If you look at job boards for open positions in public relations and communication at institutes of higher education, you will find that institutes of higher education have a regular public relations team, as well as a separate team for athletics public relations and communication.
There is a good reason for this – college athletics is an industry in and of itself, very different from the brand and community building that the regular public relations team is involved in. Of course it doesn’t hurt that college athletics, being an industry in and of itself, can afford its own public relations team.
The senior management at
should have realized that athletics communication teams, while good at their
jobs to cover college sports-related news, do not have much experience in
dealing with scandals and crisis communication. The regular public relations
team should have taken over managing the crisis communication from the athletic
communication team. Penn State
The athletics communication team was apparently in charge during this crisis, when they shouldn’t have been. Case in point – it was the Assistant Athletic Director for Communications who announced the cancelation of the press conference at which Mr. Paterno was to speak at.
It seemed like there were two teams managing the crisis communication – the regular one which speaks on behalf of the Board of Trustees, and the athletics one which for Mr. Paterno and the football team.
It may be argued that Mr. Paterno should have done more in reporting the sexual abuse incidents allegedly involving his assistant coach, but he was categorically not involved in covering up the incidents. As I argued in cases of Safeway and Planned Parenthood, firing staff during a crisis bodes ill for staff morale. Has anyone considered the morale of the football team during the football season?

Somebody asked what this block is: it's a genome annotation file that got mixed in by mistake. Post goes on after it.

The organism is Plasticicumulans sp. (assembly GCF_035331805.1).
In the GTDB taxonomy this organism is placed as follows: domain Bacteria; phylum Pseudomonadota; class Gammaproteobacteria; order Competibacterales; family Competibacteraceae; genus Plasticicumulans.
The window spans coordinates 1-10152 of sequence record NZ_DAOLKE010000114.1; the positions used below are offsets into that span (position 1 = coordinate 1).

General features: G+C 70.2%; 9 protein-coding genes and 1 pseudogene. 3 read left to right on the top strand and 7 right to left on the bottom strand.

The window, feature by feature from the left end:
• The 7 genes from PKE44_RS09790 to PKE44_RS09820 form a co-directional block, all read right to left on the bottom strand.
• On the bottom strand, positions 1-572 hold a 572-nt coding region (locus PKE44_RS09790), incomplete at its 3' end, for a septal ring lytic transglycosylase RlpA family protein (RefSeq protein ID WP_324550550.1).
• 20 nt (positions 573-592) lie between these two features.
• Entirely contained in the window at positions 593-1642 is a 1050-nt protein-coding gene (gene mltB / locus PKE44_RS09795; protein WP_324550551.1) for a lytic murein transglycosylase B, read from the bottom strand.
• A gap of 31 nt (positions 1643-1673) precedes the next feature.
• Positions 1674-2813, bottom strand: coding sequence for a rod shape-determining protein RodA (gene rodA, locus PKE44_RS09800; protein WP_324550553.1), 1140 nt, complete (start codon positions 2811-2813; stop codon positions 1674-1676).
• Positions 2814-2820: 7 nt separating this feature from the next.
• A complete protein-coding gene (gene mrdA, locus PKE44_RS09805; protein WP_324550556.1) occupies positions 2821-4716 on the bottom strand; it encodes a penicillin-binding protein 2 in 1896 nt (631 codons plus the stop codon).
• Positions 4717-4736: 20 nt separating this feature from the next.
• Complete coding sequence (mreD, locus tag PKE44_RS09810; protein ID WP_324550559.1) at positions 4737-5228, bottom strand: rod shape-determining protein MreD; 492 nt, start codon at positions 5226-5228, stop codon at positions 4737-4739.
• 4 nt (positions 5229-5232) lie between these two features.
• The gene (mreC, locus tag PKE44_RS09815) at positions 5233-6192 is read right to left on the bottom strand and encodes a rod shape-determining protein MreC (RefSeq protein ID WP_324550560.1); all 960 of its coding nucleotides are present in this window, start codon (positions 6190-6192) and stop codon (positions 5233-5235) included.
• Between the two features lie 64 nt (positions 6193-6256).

Moreover, now that Mr. Paterno has been dismissed, he is free to speak to the news media about the incidents from his perspective. This is especially so since he has not been found to be covering up for Mr. Sandusky’s alleged acts of sexual abuse. Since speaking to the media will not prejudice his case in a court of law (as most lawyers will advise their clients), he has every incentive to speak up to portray himself as the good guy.
Mr. Paterno is a legend. Here is how the New York Times describes him:
In his 46th season as the
head coach, Mr. Paterno, 84, has had an extraordinary run of success: one that produced tens of millions of dollars and two national football championships for the university and established him as a revered leader in sports, but one that will end with a stunning and humiliating final chapter. Penn State
Did anyone in the Board of Trustees think, for a moment, that firing Mr. Paterno would shut him up? On the contrary. A legend like him will likely have many friends, or at least contacts, in sports reporting. Even if he didn’t, does anyone think for a second that if he holds a press conference, he would be ignored by the sports news media?
My suspicion is that there has been some rivalry (“…Penn State president Graham Spanier, despite years of talk to the contrary, showed who ultimately has the final say in Happy Valley;” “…the myth of Paterno controlling all things at Penn State was destroyed”) between Mr. Paterno and President Spanier, and President Spanier decided to take Mr. Paterno down the grave with him.
Unfortunately, as I have pointed out previously, this is the time of the year when newsworthy stories are rare, and we can expect the mainstream news media to milk the story for all it is worth. Short of an earthquake or a new war,
can only hope for
another newsworthy event to take over the headlines. Perhaps Penn
could distract the mainstream media with another story, like student riots or
something. Oh wait, it has
already done that. Penn State